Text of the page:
The trend “Forget the technology, I want the experience” deals with the end user. It’s not necessarily the early adopter of technology that’s going to have the greatest need for the latest tech, it’s the so-called knowledge worker.
The early adopter, while still an important figure within the industry, doesn’t always have the same demands that a knowledge worker does. The worker wants and needs to get their work done. The tools used to do so aren’t the main concern.
Identifying this trend came from customer meetings that Sousa took part in. During these meetings, he said that depending on factors, like job role, that worker has certain ways of completing tasks, including the ways he or she meets with others, which is partially dependent on technology.
“When a knowledge worker consumes [technology], we can create a fundamental shift in how an organization goes about solving problems and working together."
Technology is meant to be easy to use so that production isn’t slowed down or interrupted. Unfortunately, it still happens.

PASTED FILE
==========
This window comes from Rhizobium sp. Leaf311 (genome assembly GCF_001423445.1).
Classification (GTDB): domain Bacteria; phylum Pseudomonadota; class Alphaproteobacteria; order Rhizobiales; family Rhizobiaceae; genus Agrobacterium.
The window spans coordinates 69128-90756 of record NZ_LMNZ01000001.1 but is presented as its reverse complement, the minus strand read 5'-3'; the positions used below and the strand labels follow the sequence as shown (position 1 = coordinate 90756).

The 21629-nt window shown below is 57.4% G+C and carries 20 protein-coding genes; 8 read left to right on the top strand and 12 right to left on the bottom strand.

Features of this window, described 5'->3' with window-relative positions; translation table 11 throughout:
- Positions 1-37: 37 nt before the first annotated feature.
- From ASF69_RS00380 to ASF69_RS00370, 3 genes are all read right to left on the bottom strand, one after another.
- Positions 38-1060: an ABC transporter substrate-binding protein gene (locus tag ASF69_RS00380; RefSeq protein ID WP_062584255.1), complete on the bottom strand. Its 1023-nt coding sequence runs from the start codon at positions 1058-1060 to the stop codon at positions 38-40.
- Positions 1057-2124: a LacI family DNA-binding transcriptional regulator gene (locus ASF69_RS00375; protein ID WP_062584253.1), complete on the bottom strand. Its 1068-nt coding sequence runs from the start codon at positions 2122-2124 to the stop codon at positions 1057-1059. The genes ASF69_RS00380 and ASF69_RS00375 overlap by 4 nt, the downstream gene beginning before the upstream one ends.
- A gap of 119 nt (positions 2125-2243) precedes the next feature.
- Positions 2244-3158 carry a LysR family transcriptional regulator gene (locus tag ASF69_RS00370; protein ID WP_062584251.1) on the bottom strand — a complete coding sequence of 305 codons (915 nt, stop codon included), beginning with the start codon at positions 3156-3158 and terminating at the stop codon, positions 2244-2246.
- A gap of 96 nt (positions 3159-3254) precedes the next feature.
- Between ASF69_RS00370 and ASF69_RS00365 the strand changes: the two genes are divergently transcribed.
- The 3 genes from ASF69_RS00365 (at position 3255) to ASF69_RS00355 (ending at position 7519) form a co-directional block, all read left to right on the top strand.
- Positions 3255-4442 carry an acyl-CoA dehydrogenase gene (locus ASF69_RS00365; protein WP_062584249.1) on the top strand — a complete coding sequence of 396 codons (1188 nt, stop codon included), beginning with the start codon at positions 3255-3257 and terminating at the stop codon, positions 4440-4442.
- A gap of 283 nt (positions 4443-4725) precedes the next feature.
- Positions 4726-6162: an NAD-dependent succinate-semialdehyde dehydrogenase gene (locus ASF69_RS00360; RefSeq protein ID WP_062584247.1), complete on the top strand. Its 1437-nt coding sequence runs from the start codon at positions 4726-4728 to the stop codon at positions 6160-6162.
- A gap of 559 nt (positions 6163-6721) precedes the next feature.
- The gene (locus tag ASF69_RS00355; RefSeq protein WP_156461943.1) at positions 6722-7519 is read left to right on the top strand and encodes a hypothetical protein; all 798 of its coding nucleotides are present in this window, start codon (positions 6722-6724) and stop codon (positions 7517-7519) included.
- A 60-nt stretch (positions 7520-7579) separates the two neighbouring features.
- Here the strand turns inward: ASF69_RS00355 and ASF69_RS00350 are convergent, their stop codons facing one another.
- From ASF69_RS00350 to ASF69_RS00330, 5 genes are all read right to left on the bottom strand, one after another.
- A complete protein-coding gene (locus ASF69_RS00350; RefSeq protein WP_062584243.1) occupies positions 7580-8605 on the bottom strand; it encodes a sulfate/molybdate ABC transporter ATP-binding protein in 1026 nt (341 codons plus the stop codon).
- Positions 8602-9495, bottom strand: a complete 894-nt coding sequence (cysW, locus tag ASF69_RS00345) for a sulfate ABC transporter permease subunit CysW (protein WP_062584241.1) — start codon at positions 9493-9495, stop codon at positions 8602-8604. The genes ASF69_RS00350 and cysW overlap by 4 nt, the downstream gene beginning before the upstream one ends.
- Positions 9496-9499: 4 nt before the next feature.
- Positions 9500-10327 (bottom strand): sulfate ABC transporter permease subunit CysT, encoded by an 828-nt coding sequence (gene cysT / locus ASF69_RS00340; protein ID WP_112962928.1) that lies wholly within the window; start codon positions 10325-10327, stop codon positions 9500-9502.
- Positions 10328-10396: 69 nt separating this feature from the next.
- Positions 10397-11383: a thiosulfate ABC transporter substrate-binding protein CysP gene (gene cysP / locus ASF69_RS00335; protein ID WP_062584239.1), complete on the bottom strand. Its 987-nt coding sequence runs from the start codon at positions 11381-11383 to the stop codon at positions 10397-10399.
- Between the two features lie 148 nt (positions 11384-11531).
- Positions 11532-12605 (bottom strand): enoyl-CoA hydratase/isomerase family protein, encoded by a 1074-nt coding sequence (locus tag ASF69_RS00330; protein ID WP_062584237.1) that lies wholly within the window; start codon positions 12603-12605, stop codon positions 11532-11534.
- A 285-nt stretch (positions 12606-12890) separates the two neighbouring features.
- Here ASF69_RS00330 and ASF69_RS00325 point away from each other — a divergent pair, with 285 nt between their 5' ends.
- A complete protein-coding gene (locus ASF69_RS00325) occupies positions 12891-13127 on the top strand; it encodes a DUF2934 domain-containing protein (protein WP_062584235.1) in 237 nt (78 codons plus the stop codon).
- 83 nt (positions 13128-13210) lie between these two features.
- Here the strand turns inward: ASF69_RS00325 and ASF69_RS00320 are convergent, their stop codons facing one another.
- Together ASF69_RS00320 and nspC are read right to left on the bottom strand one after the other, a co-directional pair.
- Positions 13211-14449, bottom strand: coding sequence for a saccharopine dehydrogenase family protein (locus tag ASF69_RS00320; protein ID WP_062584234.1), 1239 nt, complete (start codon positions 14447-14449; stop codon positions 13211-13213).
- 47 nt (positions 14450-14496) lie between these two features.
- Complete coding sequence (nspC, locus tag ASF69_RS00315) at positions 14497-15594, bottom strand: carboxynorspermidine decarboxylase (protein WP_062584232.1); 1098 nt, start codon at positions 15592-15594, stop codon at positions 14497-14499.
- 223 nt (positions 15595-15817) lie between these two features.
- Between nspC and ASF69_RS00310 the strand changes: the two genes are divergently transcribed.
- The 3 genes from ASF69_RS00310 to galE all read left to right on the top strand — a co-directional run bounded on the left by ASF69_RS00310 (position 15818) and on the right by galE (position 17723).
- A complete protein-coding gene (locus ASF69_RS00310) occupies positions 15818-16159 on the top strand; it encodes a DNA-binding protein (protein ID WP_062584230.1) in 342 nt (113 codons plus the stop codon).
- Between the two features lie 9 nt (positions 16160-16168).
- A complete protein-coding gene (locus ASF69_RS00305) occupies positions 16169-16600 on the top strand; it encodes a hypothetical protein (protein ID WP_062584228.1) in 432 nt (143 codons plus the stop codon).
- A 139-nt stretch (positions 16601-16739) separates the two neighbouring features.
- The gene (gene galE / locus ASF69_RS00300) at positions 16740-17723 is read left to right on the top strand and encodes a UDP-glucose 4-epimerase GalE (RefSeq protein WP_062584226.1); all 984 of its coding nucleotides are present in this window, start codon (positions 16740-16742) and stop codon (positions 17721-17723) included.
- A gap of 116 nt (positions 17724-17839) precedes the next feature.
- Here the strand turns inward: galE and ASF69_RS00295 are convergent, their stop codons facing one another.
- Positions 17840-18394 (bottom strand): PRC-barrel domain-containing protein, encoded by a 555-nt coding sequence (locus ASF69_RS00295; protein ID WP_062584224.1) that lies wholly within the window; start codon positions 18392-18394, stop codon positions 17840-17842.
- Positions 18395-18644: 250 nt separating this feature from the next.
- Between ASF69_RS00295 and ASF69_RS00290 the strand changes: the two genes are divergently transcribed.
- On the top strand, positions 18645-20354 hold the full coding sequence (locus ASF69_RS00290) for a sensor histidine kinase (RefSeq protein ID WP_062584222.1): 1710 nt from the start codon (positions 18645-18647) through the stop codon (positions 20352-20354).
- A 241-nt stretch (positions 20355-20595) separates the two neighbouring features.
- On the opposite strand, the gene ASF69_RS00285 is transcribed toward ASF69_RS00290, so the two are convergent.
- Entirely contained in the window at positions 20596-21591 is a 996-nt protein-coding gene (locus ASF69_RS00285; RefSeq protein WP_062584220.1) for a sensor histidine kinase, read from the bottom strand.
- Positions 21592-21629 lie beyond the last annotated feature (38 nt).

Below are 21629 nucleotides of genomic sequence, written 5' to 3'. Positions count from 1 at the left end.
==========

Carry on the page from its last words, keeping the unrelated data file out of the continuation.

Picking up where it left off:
Sousa said that when things aren’t working as they should, knowledge workers often look to others to solve their technical problems. That usually means getting out of their seats to walk down the hall or phoning IT for support. It’s not until later down the line the thought of using one of almost 30 different types of collaboration software comes to mind, he said.
The “I want the experience” portion of the trend surrounds simplicity and transparency, and to achieve this for end users – the knowledge workers – automation and workflow integration are the answer, Sousa said.
The experience is what the technology helps workers accomplish. It’s not about the hardware’s CPU or technical capabilities. Not for the worker. Distinguishing this is important because of how this affects the organization as a whole, he explained.
“When a knowledge worker consumes [technology], we can create a fundamental shift in how an organization goes about solving problems and working together,” he said. This ties into Sousa’s second trend: changing the way we connect and meet. This is all about the way people use technology for meetings.
Changing the Way We Connect